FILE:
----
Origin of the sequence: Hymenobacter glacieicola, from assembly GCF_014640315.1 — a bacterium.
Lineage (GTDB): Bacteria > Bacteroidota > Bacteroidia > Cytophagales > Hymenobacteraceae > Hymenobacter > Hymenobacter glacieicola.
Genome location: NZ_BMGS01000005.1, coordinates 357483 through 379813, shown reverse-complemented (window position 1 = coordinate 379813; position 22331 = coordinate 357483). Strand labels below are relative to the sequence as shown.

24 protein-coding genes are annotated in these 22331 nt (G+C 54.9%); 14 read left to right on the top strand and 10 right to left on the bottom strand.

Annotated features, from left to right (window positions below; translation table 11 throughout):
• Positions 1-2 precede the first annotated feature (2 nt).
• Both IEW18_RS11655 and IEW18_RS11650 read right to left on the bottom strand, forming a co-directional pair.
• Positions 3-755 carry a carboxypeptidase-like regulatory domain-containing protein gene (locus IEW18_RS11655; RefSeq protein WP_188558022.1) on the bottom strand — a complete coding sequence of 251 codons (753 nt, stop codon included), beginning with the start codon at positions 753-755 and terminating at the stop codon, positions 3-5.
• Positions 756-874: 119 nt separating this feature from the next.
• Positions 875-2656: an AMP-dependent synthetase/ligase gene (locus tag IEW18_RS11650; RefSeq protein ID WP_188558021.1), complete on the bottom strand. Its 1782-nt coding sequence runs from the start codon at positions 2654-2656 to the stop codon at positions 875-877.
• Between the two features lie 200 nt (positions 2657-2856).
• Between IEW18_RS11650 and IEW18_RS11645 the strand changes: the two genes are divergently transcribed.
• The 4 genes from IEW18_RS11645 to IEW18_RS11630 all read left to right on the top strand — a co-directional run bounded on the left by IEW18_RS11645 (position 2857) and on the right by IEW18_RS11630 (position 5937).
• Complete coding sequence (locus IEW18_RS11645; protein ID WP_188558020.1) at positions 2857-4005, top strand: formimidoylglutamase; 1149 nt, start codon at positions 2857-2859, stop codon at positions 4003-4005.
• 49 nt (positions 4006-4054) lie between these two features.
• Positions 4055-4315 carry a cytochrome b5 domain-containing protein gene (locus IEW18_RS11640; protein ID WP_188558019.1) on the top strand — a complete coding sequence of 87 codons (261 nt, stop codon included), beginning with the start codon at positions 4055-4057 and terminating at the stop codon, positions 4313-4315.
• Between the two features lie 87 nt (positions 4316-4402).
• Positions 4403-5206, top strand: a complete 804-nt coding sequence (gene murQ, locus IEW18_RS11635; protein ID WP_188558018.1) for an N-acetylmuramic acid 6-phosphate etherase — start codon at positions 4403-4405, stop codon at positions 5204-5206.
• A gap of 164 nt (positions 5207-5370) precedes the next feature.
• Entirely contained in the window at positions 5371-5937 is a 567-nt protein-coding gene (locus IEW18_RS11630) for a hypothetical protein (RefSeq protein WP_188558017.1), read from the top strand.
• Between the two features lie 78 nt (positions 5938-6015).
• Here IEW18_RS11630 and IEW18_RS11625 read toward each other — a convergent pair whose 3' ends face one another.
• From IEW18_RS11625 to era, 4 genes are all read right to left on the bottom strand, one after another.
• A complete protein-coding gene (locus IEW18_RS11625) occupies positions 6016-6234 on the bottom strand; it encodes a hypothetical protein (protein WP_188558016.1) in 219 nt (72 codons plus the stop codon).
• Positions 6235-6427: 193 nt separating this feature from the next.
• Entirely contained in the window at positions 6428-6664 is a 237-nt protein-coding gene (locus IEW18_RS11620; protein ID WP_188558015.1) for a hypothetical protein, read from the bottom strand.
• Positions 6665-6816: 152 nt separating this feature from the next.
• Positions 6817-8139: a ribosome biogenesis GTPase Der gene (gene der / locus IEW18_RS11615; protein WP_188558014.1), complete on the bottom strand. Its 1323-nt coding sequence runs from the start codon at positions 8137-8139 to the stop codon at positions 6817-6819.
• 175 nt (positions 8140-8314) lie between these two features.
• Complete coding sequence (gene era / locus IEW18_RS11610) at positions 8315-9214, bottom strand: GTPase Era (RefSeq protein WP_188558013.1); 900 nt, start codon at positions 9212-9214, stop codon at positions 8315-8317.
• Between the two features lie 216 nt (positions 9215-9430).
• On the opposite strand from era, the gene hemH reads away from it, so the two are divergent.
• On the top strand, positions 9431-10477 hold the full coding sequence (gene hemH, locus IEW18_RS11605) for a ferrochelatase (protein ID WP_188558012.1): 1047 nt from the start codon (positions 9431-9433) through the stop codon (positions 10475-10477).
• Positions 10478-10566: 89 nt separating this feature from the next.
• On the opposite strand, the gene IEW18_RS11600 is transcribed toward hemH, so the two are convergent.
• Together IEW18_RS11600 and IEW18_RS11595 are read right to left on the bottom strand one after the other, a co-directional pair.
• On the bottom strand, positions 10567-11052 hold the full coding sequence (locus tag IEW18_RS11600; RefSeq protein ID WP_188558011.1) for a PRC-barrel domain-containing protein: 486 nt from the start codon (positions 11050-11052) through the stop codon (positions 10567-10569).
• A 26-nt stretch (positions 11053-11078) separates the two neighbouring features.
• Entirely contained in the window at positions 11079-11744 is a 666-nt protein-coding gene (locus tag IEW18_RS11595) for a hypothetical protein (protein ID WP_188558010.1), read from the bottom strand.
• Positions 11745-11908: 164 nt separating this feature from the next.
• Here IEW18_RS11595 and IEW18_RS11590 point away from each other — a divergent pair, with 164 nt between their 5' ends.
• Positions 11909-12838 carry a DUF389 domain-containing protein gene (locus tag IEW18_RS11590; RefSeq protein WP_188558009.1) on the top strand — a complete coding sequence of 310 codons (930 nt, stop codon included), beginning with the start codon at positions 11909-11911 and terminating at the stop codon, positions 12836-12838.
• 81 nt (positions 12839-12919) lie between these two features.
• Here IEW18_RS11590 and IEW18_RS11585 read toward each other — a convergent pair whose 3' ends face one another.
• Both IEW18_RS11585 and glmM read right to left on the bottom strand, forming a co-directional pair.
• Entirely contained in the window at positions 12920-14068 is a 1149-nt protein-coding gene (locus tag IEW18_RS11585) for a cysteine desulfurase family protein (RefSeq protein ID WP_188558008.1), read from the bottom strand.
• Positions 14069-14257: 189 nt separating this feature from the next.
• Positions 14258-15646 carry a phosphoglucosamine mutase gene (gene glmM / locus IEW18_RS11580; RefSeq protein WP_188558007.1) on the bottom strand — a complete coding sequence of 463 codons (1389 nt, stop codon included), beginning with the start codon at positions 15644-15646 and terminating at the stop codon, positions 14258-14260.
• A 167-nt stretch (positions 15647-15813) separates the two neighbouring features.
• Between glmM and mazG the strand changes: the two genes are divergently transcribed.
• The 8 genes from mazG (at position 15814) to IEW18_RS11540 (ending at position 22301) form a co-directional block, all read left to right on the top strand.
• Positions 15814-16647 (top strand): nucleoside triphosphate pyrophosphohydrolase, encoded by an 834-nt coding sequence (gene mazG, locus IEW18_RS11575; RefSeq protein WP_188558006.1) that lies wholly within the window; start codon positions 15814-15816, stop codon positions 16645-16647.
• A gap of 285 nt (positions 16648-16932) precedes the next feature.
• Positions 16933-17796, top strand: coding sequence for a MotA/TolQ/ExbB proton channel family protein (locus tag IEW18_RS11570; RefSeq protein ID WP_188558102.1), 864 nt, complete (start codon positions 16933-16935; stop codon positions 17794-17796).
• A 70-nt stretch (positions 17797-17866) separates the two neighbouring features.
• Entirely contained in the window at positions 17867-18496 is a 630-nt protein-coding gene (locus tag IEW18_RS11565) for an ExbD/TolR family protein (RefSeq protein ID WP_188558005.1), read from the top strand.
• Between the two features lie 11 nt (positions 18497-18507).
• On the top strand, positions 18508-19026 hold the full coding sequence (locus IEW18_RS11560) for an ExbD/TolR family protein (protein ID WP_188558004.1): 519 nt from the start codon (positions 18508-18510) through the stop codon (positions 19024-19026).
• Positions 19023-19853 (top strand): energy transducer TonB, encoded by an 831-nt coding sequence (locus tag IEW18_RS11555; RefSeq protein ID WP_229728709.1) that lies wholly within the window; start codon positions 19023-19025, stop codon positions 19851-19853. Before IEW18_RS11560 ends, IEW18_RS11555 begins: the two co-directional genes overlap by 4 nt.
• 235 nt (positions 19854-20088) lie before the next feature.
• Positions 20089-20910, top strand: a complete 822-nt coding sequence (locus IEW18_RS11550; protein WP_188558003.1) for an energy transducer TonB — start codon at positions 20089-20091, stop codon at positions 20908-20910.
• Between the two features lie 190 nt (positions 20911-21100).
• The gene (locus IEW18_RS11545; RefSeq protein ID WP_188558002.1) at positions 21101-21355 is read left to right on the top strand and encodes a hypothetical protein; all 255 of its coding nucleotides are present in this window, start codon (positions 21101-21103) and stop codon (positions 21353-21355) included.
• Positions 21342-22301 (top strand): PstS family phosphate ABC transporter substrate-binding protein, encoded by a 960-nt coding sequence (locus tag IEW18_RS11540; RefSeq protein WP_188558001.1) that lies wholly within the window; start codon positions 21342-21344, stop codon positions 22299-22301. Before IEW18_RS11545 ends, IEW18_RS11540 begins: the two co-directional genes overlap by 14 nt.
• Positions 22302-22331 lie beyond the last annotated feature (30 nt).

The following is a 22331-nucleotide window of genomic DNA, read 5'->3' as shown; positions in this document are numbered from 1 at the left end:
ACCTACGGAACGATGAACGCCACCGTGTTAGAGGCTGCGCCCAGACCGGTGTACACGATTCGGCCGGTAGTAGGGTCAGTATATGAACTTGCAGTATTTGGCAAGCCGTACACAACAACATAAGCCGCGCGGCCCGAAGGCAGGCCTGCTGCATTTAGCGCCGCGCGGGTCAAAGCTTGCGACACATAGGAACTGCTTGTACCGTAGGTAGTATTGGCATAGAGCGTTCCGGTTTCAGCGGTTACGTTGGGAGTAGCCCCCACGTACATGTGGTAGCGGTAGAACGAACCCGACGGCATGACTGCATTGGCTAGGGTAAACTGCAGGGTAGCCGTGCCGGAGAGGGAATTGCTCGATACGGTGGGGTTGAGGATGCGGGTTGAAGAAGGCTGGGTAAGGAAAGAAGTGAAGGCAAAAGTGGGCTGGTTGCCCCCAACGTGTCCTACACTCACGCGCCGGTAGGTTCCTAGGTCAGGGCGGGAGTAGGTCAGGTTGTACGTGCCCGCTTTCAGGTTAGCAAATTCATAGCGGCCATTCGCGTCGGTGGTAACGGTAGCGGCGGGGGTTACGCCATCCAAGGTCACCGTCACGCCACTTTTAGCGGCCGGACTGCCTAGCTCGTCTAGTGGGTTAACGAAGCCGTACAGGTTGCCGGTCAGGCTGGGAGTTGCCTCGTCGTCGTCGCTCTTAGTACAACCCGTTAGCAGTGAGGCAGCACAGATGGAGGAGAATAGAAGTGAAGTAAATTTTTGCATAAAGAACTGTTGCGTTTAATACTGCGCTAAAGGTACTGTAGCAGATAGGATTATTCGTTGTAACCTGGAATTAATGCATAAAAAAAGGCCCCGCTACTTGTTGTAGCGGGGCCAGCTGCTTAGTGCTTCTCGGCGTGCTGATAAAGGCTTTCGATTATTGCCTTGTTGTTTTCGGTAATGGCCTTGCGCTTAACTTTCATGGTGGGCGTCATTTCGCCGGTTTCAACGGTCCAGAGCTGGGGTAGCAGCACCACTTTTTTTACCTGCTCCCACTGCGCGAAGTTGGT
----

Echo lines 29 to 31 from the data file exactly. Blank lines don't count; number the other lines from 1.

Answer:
• 175 nt (positions 8140-8314) lie between these two features.
• Complete coding sequence (gene era / locus IEW18_RS11610) at positions 8315-9214, bottom strand: GTPase Era (RefSeq protein WP_188558013.1); 900 nt, start codon at positions 9212-9214, stop codon at positions 8315-8317.
• Between the two features lie 216 nt (positions 9215-9430).